I’m working on it: Childhood revelations

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By Amanda Lee, Web columnist

Sidewalk chalk drawings, bubbles, sprinklers in the yard and ice cream in the middle of the day. Oh, the days of childhood.

Growing up, I lived in three places and four different houses. The one I remember the most, though, is the third house. It was a small cottage with two bedrooms.

There were five us at the time: me and my twin brothers, and, of course, Mom and Pop.

Our room was really more like a storage room with a staircase leading to a loft. For as long as I can remember, I loved stairs — that exhausting contraption to connect two floors to each other.

My brothers and I would take pillows and slide down them, we would race each other up and down them (something that worried my mother greatly), we would build forts under them and climb on them — our own indoor playground.

That little cottage was my favorite house in the world. While the inside was fun, the outside was even better.

Our back yard had a huge mango tree in it. My dad brought home one of those ropes that they use to pull in tugboats at the harbor and tied it on the branches for us; our own makeshift swing.

My older cousins and I built a treehouse up there, but we were never allowed to go in it, (mother was quite worried about that as well.)

I used to explore what seemed like miles of terrain with my brothers, even though it was really only a couple of yards. We used to sled down the grassy hills and fly kites on windy days. We used to take magnifying glasses and race to find the most bugs. We used to run through sprinklers on hot days.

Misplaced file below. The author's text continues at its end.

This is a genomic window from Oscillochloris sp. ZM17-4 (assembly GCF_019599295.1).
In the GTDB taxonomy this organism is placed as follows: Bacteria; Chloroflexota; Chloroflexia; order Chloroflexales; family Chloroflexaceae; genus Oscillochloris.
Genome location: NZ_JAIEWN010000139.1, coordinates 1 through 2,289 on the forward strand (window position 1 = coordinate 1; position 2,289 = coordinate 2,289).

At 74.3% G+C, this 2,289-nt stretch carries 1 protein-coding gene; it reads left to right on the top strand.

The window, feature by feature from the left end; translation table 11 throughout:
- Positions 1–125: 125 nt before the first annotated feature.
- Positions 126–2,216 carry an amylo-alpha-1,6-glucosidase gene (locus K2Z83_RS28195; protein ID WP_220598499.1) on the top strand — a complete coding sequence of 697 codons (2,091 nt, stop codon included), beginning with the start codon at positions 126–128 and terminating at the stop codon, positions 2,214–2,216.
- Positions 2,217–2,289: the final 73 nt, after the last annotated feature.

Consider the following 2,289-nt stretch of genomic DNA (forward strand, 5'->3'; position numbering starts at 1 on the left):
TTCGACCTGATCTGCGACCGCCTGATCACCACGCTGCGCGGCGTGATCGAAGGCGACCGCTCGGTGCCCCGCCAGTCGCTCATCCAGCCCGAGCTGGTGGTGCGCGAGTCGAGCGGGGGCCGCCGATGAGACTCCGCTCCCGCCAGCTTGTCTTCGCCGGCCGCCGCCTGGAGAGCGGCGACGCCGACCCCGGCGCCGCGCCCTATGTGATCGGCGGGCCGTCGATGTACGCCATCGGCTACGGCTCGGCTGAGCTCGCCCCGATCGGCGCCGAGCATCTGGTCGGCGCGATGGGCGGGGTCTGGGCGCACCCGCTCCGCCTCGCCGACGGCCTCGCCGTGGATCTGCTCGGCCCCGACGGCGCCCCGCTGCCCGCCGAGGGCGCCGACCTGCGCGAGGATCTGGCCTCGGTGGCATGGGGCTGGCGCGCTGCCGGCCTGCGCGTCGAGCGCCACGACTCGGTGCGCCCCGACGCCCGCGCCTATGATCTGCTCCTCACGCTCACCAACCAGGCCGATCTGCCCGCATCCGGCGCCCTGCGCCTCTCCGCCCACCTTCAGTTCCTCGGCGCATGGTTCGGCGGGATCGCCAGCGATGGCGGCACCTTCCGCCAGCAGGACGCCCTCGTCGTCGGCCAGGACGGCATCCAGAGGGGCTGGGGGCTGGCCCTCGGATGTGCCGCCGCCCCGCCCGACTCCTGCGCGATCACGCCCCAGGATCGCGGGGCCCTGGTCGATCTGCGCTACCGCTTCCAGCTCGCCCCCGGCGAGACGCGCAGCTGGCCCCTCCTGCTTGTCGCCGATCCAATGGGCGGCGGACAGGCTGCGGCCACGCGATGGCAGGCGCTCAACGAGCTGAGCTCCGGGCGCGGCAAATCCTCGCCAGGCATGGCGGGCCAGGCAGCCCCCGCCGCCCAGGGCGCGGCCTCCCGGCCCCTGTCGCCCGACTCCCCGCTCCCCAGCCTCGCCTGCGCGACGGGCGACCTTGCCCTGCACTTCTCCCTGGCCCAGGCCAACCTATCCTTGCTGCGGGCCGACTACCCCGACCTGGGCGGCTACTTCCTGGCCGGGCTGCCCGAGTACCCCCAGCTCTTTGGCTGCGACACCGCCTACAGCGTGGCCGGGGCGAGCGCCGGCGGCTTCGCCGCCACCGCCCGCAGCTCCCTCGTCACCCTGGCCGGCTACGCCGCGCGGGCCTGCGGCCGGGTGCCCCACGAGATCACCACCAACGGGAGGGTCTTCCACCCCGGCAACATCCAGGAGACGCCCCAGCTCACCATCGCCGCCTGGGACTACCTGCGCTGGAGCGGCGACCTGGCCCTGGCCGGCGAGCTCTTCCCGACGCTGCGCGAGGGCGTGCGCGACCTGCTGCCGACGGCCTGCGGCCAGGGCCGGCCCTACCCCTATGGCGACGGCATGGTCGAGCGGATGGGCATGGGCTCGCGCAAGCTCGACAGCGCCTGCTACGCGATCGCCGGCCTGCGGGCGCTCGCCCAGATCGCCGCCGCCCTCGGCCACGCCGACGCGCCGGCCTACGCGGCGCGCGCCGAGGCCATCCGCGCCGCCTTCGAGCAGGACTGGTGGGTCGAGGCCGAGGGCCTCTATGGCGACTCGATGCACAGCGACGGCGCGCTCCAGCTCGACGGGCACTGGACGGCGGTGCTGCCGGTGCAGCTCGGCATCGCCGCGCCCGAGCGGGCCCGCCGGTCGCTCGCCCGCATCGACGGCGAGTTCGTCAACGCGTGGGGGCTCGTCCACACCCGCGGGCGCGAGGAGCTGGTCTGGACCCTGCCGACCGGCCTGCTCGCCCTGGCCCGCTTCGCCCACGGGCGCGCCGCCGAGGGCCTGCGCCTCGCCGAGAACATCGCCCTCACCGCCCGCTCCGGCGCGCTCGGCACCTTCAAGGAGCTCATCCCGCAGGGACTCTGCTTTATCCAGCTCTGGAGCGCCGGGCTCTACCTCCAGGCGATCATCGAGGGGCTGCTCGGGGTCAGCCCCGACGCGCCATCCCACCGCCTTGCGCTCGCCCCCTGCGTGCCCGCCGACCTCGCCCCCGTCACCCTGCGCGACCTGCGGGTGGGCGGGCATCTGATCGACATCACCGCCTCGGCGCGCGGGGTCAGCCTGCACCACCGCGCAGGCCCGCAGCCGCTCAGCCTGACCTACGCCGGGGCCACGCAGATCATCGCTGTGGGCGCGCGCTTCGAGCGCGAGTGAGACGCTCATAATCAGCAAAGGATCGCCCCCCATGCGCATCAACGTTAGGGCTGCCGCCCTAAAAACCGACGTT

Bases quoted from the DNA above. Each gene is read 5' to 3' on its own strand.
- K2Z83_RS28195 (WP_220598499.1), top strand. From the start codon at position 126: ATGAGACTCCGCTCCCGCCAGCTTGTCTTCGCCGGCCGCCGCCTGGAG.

Back then I used to think multiplication was the end of the world and long division would be listed as my cause of death on my tombstone.

If I had only known. If I had known what life would be like today — busy, busy; rush, rush, rush; deadlines; go here; go there; time for work — I would have enjoyed those late nights telling ghost stories in the garage.

I would have cherished the times everyone grabbed their boogie boards and sledded down hills when it was really rainy.

I would have saved my silly chalk drawings and not fretted over getting in trouble for coloring something the wrong color in my coloring book.

I wouldn’t have stressed over long division and multiplication because, later on, I’d be able to use a calculator, and no one would care how many math problems I did in a minute.

I would have drunk in those simple moments when there was only pure joy. I would have had FUN and stopped trying to rush through everything because now, it seems as if that’s all I do.

If I had only known.